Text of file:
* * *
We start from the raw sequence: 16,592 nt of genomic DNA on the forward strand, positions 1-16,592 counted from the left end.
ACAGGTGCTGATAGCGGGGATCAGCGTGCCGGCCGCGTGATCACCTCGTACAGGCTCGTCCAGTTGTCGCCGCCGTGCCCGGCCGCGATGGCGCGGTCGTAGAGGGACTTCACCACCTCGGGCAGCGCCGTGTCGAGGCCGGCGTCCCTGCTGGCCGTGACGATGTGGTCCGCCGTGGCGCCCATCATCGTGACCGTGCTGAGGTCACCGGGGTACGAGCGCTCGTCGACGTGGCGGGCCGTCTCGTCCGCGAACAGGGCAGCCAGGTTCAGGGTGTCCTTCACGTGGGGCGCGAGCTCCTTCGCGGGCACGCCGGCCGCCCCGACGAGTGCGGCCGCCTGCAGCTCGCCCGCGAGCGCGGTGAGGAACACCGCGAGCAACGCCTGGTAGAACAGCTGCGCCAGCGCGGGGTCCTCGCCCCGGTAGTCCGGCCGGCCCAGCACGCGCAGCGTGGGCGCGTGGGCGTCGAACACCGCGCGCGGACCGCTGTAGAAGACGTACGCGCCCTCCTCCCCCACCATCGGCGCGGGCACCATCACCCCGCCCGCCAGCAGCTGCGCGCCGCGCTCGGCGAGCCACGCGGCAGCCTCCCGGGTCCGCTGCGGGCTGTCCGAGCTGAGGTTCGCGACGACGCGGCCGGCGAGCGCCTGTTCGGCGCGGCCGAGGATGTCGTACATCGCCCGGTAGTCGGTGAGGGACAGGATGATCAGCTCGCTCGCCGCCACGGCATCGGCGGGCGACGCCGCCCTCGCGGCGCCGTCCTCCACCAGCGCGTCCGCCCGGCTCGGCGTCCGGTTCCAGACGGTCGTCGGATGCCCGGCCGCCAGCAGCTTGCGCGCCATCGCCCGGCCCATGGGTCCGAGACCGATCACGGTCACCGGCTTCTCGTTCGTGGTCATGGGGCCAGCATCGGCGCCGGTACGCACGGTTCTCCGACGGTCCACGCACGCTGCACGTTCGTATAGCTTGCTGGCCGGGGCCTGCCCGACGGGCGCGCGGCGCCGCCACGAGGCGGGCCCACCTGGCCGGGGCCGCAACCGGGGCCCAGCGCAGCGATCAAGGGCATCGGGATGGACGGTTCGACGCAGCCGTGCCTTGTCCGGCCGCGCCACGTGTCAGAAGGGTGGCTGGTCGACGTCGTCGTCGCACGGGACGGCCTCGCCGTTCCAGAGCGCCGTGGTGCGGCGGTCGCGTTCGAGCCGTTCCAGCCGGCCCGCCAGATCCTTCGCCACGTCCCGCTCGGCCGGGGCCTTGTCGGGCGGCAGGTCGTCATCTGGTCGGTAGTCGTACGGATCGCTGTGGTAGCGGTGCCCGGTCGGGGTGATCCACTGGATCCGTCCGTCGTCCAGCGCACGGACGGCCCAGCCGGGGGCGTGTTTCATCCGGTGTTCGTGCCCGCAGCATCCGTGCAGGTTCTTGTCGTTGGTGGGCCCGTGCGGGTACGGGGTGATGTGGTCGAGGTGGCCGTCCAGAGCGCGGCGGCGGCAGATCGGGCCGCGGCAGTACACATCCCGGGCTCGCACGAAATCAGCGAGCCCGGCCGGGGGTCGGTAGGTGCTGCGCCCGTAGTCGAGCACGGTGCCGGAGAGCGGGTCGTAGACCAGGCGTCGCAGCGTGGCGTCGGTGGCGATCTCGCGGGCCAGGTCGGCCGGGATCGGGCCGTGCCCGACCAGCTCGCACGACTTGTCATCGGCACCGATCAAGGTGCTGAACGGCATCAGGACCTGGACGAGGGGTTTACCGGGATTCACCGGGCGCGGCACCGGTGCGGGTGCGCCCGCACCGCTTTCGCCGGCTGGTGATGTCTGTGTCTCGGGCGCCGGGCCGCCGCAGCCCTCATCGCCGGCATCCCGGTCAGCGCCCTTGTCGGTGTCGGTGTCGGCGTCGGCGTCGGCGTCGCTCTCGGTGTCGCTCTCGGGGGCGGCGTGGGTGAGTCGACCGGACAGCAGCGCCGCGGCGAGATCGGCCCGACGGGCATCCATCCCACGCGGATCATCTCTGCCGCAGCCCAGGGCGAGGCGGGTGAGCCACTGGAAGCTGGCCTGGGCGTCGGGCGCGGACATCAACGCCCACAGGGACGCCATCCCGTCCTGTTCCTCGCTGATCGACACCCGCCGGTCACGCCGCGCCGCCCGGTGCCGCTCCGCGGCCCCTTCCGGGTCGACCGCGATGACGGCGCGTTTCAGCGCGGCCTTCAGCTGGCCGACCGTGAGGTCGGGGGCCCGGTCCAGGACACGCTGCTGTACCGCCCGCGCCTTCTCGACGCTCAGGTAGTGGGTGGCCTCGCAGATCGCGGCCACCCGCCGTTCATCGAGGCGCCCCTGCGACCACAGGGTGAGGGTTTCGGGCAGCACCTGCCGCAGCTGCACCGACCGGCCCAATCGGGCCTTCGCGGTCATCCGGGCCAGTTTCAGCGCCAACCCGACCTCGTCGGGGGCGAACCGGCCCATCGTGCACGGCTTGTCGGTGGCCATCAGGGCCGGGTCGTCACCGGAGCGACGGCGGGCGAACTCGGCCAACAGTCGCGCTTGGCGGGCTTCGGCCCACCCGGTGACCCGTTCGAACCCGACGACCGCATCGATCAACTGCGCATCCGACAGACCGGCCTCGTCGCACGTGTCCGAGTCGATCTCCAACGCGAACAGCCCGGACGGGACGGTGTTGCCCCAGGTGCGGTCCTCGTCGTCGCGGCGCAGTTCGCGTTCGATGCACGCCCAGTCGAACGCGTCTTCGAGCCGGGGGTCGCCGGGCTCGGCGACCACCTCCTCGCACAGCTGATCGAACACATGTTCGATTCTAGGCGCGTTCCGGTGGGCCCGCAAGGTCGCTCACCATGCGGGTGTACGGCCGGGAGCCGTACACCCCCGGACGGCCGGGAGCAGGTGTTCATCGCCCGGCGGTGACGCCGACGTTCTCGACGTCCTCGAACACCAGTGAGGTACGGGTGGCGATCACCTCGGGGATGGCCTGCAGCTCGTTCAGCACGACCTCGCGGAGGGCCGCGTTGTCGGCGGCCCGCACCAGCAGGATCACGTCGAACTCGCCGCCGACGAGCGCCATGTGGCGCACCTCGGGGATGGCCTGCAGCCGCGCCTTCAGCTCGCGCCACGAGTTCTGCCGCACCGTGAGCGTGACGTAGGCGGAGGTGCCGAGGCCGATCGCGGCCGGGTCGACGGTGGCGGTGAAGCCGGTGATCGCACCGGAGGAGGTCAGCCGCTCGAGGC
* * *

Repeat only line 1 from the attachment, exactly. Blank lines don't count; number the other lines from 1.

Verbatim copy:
We start from the raw sequence: 16,592 nt of genomic DNA on the forward strand, positions 1-16,592 counted from the left end.